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Victory for US immigration judges as Biden administration recognizes union

·4-min read
<span>Photograph: Orlando Estrada/AFP/Getty Images</span>
Photograph: Orlando Estrada/AFP/Getty Images

Settlement comes after judges accused president of ‘doubling down’ on Trump’s position


In a stunning victory, US immigration judges have settled a tense dispute with Joe Biden’s administration over their effort to restore union rights taken away from them under Donald Trump.

Biden’s Department of Justice agreed on Tuesday to recognize the union as the exclusive representative for the nation’s immigration judges and follow the terms of their collective bargaining agreement, at least for the time being.

Days before reaching the settlement, the head of the federal immigration judges’ union had accused the Biden administration of “doubling down” on its predecessor’s efforts to freeze out their association even as they struggle with a backlog of almost 1.5m court cases and staff shortages, which exacerbate due process concerns in their courts.

Mimi Tsankov, president of the National Association of Immigration Judges (NAIJ), had declared herself “mystified” that Biden’s Department of Justice would not negotiate with her members despite the US president vocally and frequently touting his support for workers’ representation.

“This administration has really doubled down on maintaining the [Trump] position that we are not a valid union,” Tsankov said before the settlement.

Tsankov was appointed as an immigration judge in 2006 and is based in New York, where she also teaches at Fordham University School of Law. She spoke to the Guardian only in her union role.

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After what she described as “decades” of relatively smooth relations between the NAIJ and the Department of Justice, Donald Trump capped four years of rightwing immigration policy by successfully petitioning to strip hundreds of immigration judges of their right to unionize.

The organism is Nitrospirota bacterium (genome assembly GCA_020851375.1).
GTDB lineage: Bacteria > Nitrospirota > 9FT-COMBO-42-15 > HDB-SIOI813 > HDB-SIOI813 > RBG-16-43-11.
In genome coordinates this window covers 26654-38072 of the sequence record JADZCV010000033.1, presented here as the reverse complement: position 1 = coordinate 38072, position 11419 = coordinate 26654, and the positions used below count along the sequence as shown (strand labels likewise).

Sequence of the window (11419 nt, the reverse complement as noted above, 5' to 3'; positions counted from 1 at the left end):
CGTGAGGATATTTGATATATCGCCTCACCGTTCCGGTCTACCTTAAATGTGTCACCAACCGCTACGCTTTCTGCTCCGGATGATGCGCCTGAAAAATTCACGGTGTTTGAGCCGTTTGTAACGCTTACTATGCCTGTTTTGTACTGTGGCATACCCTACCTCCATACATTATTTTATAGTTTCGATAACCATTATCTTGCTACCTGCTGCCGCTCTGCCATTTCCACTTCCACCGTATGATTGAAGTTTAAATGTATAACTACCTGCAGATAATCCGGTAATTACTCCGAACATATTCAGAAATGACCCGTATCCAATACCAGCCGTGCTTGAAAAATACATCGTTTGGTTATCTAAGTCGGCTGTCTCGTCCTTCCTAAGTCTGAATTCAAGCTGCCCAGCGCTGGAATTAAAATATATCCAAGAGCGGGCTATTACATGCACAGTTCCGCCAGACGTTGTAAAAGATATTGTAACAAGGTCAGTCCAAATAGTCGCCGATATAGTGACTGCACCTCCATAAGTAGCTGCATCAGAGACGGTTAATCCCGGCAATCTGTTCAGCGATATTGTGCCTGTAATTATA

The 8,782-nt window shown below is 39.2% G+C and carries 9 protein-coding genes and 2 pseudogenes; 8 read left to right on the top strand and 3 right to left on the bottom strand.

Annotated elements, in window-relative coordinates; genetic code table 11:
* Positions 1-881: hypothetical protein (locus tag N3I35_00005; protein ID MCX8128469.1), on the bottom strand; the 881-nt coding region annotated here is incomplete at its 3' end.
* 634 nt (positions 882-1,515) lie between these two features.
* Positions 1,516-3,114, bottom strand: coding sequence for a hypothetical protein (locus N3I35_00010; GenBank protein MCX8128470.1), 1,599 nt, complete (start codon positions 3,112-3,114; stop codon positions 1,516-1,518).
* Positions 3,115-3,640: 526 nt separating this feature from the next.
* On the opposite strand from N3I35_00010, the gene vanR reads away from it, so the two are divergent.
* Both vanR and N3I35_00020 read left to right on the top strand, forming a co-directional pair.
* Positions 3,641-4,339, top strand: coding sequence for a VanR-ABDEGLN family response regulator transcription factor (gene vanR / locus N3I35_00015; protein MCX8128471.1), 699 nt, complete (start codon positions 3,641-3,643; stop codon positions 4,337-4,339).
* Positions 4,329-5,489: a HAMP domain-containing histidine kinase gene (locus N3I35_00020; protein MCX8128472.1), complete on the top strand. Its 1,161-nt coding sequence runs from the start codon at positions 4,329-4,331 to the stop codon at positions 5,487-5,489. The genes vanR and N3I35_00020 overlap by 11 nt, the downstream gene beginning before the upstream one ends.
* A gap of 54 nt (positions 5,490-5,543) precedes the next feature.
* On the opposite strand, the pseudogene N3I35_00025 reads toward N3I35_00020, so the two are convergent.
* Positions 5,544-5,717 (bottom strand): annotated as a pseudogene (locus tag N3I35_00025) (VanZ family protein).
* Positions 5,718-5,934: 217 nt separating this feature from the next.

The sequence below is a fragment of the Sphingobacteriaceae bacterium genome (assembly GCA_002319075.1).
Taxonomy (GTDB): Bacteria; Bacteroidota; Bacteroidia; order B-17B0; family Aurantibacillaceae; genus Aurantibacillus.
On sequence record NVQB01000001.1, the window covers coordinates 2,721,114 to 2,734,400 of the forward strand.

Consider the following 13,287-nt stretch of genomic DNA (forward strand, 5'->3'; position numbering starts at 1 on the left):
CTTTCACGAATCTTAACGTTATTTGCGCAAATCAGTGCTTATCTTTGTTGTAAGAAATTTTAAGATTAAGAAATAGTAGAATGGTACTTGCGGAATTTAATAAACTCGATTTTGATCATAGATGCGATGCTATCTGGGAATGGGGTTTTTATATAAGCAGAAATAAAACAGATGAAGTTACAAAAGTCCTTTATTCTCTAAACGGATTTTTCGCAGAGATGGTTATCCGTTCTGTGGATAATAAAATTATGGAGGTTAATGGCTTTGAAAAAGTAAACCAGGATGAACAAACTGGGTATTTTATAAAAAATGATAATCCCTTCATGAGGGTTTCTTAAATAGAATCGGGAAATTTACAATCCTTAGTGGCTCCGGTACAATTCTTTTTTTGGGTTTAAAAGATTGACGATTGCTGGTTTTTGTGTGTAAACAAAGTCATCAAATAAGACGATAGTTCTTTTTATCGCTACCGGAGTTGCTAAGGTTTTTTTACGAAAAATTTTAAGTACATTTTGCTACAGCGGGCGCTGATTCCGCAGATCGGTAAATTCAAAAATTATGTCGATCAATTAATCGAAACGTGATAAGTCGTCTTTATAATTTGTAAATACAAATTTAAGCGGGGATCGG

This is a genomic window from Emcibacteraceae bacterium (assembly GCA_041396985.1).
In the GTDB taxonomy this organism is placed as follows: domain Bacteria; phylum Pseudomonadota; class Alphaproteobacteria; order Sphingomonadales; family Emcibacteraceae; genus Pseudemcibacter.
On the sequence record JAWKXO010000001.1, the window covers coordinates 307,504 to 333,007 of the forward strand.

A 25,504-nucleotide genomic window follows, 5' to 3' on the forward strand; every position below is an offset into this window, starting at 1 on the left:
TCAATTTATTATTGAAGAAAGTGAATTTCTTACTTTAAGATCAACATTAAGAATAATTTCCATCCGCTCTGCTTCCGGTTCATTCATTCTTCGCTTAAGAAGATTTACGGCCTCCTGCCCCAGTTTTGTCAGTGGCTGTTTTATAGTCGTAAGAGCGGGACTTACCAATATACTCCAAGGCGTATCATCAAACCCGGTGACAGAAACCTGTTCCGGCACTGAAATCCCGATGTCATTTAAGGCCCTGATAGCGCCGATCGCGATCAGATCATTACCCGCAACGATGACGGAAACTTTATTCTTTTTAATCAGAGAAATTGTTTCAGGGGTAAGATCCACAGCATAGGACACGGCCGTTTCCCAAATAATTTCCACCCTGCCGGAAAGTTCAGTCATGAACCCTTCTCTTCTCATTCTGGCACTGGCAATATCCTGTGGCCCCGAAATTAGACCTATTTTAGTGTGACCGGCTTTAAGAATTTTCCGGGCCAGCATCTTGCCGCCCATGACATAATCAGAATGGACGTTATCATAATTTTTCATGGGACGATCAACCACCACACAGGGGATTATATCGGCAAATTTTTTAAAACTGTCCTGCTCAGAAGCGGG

The hostile move was decided by the Federal Labor Relations Authority (FLRA), an independent administrative federal agency that controls labor relations between the federal government and its employees, on 2 November 2020, the day before the presidential election.

Despite a Democratic victory and Joe Biden taking the White House pledging to undo damage done by Trump, the union remained shut out and silenced for more than a year, without a date set to hear its case attempting to restore its official status.

“I cannot understand it … Working together, as the president has stated, working with federal employees, working with unions, achieves better results,” said Tsankov.

The justice department did clear the way in June for the judges’ union to at least ask for its rights back when the Executive Office for Immigration Review (EOIR) – home to the country’s immigration courts – withdrew opposition to the NAIJ’s motion for reconsideration.

However, Tsankov said the administration had still been refusing to negotiate, which led the NAIJ to accuse the EOIR of unfair labor practices.

The complaint in question accused EOIR of “interfering with, restraining and coercing employees in the exercise of their rights” to organize and “refusing to negotiate in good faith”.

She said in a phone interview last week: “Good faith, in my mind, would have said, if we really cared about this union, this administration would have started negotiating with us. But they haven’t, so we’re really mystified as to why.

“I don’t think there’s any other way to say it … They have simply doubled down on this policy, and it is counterintuitive given the positions that the president has set forth,” she said.

In a formal response to the complaint, EOIR stated that “in essence, the NAIJ is defunct”.

Administration officials went so far as to file a motion to dismiss the NAIJ’s grievances about unfair labor practices, though the motion was denied.

But on Tuesday, the administration changed its tune, agreeing to recognize the union and make other concessions in exchange for the NAIJ withdrawing its charges of unfair labor practices.

The administration will continue to recognize the union unless the FLRA denies the motion for reconsideration.

Related: ‘People who are hurting hurt others’: undocumented immigrants pioneer ways to break cycle of trauma

EOIR does not comment on continuing litigation.

Even with the conflict reaching a detente, the nation’s immigration courts are still tackling crushing case loads with severe shortages of vital personnel such as legal assistants and translators.

Tsankov said one of the New York immigration courts only had about 30% of the staff it needs, and other courts in cities as geographically diverse as Memphis, Salt Lake City and Philadelphia have been short-staffed for years.

The lack of personnel makes it more difficult for judges to be fully prepared for hearings and can even affect whether those in front of the courts, often including migrants at the US-Mexico border, receive adequate notice of important changes to their cases.

She suggested that shifting political priorities between administrations might have focused resources on law enforcement instead of hiring more staff to make the immigration courts run more efficiently.

“It has a very real impact on the ability of respondents who are seeking justice … to ensure that they’re receiving a fair hearing,” said Tsankov.

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